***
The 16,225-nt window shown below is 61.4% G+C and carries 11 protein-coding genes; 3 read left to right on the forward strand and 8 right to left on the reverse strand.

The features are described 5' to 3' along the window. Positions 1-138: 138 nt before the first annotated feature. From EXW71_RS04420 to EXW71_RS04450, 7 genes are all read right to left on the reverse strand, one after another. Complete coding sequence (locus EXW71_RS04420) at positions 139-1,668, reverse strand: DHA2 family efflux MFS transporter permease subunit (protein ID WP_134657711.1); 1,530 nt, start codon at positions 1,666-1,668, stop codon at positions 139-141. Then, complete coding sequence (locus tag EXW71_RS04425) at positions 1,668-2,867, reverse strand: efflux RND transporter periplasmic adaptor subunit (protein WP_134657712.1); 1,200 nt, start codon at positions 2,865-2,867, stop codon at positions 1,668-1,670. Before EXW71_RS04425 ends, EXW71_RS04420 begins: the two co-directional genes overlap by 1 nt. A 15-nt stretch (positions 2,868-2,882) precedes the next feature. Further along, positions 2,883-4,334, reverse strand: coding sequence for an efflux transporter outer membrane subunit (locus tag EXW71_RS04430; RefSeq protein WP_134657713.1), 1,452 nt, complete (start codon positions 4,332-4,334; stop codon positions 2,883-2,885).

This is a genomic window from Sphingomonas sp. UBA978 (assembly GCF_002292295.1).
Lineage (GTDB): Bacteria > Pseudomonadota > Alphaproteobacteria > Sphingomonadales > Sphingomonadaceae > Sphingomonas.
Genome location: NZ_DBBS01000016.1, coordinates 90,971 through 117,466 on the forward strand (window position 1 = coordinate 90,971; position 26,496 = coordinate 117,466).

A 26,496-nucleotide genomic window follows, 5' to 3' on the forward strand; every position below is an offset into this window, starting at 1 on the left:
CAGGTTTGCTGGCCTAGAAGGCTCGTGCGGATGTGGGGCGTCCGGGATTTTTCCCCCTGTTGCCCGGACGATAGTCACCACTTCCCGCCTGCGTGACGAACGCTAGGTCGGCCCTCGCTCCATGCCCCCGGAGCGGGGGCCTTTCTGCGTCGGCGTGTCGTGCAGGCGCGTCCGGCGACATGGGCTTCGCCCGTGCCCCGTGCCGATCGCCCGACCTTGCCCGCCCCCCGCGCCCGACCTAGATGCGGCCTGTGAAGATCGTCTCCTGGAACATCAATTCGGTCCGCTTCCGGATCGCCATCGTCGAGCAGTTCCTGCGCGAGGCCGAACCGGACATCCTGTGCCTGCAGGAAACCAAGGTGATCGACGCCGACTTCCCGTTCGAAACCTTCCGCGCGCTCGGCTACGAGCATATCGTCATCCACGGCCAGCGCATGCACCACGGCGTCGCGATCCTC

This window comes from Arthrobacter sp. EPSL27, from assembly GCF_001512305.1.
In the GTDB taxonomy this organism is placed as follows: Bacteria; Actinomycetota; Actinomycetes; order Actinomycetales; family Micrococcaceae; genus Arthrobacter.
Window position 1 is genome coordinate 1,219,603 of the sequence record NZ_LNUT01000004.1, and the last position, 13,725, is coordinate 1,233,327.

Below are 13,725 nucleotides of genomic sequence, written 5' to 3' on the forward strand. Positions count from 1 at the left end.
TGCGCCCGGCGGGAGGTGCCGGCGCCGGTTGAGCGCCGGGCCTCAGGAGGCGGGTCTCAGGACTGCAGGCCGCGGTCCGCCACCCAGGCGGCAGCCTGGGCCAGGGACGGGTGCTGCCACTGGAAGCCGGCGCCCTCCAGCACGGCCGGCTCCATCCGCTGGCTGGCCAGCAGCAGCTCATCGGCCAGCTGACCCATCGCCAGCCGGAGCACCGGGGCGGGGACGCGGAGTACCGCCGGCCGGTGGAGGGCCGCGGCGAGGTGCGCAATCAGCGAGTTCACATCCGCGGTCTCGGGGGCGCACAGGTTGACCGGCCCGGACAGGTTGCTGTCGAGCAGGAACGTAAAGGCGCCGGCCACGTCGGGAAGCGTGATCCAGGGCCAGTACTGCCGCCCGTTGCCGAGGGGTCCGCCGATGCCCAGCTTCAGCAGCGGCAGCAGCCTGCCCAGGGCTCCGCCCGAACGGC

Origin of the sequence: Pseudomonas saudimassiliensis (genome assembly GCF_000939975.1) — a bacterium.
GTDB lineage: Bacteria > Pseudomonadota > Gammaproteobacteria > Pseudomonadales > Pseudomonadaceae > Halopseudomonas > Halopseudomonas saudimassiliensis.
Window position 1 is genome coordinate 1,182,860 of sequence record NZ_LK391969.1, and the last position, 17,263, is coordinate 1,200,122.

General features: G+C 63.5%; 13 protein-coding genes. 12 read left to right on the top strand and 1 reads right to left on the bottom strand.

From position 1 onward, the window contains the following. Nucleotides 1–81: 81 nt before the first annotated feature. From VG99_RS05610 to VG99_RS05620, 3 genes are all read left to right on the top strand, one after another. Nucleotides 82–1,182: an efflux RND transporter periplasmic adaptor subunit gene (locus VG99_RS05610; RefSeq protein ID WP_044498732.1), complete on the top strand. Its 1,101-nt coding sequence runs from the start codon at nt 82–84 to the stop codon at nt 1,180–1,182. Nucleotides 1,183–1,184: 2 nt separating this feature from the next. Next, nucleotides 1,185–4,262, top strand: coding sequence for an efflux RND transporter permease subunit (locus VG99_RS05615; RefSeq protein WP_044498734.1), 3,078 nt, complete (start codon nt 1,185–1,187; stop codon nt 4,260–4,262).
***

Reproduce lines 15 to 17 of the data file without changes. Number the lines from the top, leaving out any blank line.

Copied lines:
Window position 1 is genome coordinate 1,182,860 of sequence record NZ_LK391969.1, and the last position, 17,263, is coordinate 1,200,122.

General features: G+C 63.5%; 13 protein-coding genes. 12 read left to right on the top strand and 1 reads right to left on the bottom strand.

From position 1 onward, the window contains the following. Nucleotides 1–81: 81 nt before the first annotated feature. From VG99_RS05610 to VG99_RS05620, 3 genes are all read left to right on the top strand, one after another. Nucleotides 82–1,182: an efflux RND transporter periplasmic adaptor subunit gene (locus VG99_RS05610; RefSeq protein ID WP_044498732.1), complete on the top strand. Its 1,101-nt coding sequence runs from the start codon at nt 82–84 to the stop codon at nt 1,180–1,182. Nucleotides 1,183–1,184: 2 nt separating this feature from the next. Next, nucleotides 1,185–4,262, top strand: coding sequence for an efflux RND transporter permease subunit (locus VG99_RS05615; RefSeq protein WP_044498734.1), 3,078 nt, complete (start codon nt 1,185–1,187; stop codon nt 4,260–4,262).